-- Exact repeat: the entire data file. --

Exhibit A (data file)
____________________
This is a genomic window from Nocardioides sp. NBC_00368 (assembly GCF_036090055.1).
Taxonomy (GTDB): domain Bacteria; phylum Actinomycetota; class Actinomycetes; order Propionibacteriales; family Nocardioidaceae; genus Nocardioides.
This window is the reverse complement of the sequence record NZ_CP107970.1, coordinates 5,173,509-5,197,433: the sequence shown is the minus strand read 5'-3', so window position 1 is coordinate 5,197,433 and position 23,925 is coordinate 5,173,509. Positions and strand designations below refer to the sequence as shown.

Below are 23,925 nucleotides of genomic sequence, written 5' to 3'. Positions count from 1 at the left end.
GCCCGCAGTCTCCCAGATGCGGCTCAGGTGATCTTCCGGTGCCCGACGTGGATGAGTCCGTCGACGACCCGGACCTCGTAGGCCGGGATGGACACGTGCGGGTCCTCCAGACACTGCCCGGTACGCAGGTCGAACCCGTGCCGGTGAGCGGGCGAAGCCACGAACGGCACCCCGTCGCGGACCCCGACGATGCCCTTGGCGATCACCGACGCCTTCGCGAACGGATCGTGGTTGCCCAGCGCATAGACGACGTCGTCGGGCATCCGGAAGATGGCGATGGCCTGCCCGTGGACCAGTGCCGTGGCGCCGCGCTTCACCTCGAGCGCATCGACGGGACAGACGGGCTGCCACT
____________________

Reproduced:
This is a genomic window from Nocardioides sp. NBC_00368 (assembly GCF_036090055.1).
Taxonomy (GTDB): domain Bacteria; phylum Actinomycetota; class Actinomycetes; order Propionibacteriales; family Nocardioidaceae; genus Nocardioides.
This window is the reverse complement of the sequence record NZ_CP107970.1, coordinates 5,173,509-5,197,433: the sequence shown is the minus strand read 5'-3', so window position 1 is coordinate 5,197,433 and position 23,925 is coordinate 5,173,509. Positions and strand designations below refer to the sequence as shown.

Below are 23,925 nucleotides of genomic sequence, written 5' to 3'. Positions count from 1 at the left end.
GCCCGCAGTCTCCCAGATGCGGCTCAGGTGATCTTCCGGTGCCCGACGTGGATGAGTCCGTCGACGACCCGGACCTCGTAGGCCGGGATGGACACGTGCGGGTCCTCCAGACACTGCCCGGTACGCAGGTCGAACCCGTGCCGGTGAGCGGGCGAAGCCACGAACGGCACCCCGTCGCGGACCCCGACGATGCCCTTGGCGATCACCGACGCCTTCGCGAACGGATCGTGGTTGCCCAGCGCATAGACGACGTCGTCGGGCATCCGGAAGATGGCGATGGCCTGCCCGTGGACCAGTGCCGTGGCGCCGCGCTTCACCTCGAGCGCATCGACGGGACAGACGGGCTGCCACT